Triple Choice Tuesday

Triple Choice Tuesday: Poppy Peacock Pens

Triple-Choice-TuesdayWelcome to Triple Choice Tuesday. This is where I ask some of my favourite bloggers, writers and readers to share the names of three books that mean a lot to them. The idea is that it might raise the profile of certain books and introduce you to new titles, new authors and new bloggers.

Today’s guest is Poppy, who blogs at Poppy Peacock Pens.

Poppy describes herself as “a limited, sporadic reader, and talker not writer”.  Then severe illness all but silenced her. For cognitive rehabilitation – and sanity – she began studying Creative Writing & Literature with the Open University and discovered a much broader literary world.

“After graduating, I revelled in reading and writing to my own whims; whims fed and nurtured by the bookish folk on Twitter,” Poppy tells me. “With so much to read, so much to write, so much to ruminate over I recently started to blog to keep track. Now writing more, including my first novel, reading widely plays an integral part.”

Without further ado, here are Poppy’s choices:

A favourite book: The Hottest Dishes of the Tartar Cuisine by Alina Bronsky

One of the biggest delights of expanding my reading repertoire has been discovering far more interesting female protagonists; discovering women who challenge the societal norms and offer far more than the archaic stereotypical – and often secondary – roles that, with hindsight, seemed to dominate the books I read. I have particularly been taken by the anti-heroines of Elizabeth Strout’s Olive Kitteridge and Lucy Barton, Jennifer Tseng’s Mayumi, Elena Ferrante’s leading ladies in her novellas The Last Days of Abandonment, Troubling Love and The Lost Daughter, but my hands-down favourite is Rosa Achmetowna from The Hottest Dishes of the Tartar Cuisine by Alina Bronsky published by Europa Editions.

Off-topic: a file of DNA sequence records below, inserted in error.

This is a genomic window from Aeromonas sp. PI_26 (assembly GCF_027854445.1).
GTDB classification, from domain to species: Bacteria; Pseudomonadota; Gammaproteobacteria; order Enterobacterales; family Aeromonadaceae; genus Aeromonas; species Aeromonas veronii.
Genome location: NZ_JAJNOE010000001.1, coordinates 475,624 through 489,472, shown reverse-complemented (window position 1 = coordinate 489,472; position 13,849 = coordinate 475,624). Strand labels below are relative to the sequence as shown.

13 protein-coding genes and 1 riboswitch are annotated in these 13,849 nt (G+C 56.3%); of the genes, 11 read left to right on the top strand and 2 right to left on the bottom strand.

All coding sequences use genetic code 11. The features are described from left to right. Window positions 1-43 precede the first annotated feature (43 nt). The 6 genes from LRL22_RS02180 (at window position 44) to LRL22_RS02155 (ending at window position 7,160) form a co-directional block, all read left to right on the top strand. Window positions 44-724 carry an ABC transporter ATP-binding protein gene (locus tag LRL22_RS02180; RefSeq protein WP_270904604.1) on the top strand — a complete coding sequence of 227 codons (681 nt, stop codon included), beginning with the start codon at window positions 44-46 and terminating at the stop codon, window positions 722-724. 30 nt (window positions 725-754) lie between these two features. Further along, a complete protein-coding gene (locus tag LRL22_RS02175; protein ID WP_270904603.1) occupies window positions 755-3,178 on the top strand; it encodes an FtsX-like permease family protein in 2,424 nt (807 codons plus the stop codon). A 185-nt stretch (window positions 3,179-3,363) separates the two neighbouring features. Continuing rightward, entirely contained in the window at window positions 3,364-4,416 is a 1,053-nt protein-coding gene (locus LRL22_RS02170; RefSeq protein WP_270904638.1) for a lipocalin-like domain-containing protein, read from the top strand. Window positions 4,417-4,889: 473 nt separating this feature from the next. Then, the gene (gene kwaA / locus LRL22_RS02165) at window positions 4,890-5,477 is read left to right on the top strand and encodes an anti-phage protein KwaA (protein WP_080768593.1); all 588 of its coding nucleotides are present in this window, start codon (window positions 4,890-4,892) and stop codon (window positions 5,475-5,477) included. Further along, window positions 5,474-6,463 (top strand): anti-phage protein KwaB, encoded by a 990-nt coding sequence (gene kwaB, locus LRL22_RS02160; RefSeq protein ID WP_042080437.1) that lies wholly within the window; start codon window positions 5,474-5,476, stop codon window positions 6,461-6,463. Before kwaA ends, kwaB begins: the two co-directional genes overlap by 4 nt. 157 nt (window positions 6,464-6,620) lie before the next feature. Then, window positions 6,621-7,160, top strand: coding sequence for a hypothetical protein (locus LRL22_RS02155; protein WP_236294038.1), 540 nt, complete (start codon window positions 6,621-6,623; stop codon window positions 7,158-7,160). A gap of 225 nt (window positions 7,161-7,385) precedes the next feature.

Rosa is at best delusional, at worst devious and despicable yet utterly compelling and at times highly comedic. Her story – not just because it’s first person narrative, it is always all about her – is how she strives to improve life for herself, her daughter and her grand-daughter, ultimately getting them out of Russia to Germany. It is so well nuanced by Bronsky, that while we obviously hear and witness her good intentions, we also see her flaws, which in turn can both repel and charm. And see that she kind of means well, no matter how deluded that may be.

She came to stay by Simone de BeauvoirA book that changed my world: She Came To Stay by Simone de Beauvoir

I’ve always enjoyed biographical tales from foreign countries but in the past two years another delight has been exploring the world of translated fiction; more specifically, texts I had always presumed were way out my league. Studying literature has given me the confidence – and to a degree an improved aptitude – to tackle texts I would normally have body swerved. One such story is She Came To Stay by Simone de Beauvoir; classed as autobiographical fiction, as it is her literary revenge on younger adversary Olga Kosakievicz who almost derailed her legendary relationship with Jean-Paul Sartre.

Based in Paris in the late 1930s, the story revolves around the established, loving relationship between Pierre and Françoise when the much younger and beautiful Xavière enters their lives and is determined to come between them. It is a quiet book – in the sense it is more observational than action-packed – but the tension intensifies; the suspense of how the relationships will play out and specifically how Françoise will react is palpable.

Aware, and in awe, of de Beauvoir’s work developing post-war feminism I found this both accessible and compelling, which boosted my confidence enough to blow away the self-imposed reading restrictions. My copy was published by Harper Perennial Modern Classics and has some great contextual essays in the back too.